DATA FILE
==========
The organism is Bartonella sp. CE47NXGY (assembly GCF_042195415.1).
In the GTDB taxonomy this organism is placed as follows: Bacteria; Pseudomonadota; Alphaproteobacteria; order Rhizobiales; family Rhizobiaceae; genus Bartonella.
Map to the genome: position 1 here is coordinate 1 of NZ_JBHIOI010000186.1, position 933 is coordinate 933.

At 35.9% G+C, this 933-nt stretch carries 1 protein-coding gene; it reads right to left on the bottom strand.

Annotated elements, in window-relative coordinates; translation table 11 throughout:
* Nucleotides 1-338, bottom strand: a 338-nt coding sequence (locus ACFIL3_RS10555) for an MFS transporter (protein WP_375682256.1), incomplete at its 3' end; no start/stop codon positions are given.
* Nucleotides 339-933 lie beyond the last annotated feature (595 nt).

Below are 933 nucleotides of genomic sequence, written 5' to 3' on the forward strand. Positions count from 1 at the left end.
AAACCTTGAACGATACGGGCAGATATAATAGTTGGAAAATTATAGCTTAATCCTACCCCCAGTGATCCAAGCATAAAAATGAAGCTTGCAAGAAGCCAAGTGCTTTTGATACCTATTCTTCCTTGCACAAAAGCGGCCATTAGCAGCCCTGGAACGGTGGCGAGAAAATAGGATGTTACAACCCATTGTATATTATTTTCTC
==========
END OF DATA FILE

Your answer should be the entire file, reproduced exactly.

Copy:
The organism is Bartonella sp. CE47NXGY (assembly GCF_042195415.1).
In the GTDB taxonomy this organism is placed as follows: Bacteria; Pseudomonadota; Alphaproteobacteria; order Rhizobiales; family Rhizobiaceae; genus Bartonella.
Map to the genome: position 1 here is coordinate 1 of NZ_JBHIOI010000186.1, position 933 is coordinate 933.

At 35.9% G+C, this 933-nt stretch carries 1 protein-coding gene; it reads right to left on the bottom strand.

Annotated elements, in window-relative coordinates; translation table 11 throughout:
* Nucleotides 1-338, bottom strand: a 338-nt coding sequence (locus ACFIL3_RS10555) for an MFS transporter (protein WP_375682256.1), incomplete at its 3' end; no start/stop codon positions are given.
* Nucleotides 339-933 lie beyond the last annotated feature (595 nt).

Below are 933 nucleotides of genomic sequence, written 5' to 3' on the forward strand. Positions count from 1 at the left end.
AAACCTTGAACGATACGGGCAGATATAATAGTTGGAAAATTATAGCTTAATCCTACCCCCAGTGATCCAAGCATAAAAATGAAGCTTGCAAGAAGCCAAGTGCTTTTGATACCTATTCTTCCTTGCACAAAAGCGGCCATTAGCAGCCCTGGAACGGTGGCGAGAAAATAGGATGTTACAACCCATTGTATATTATTTTCTC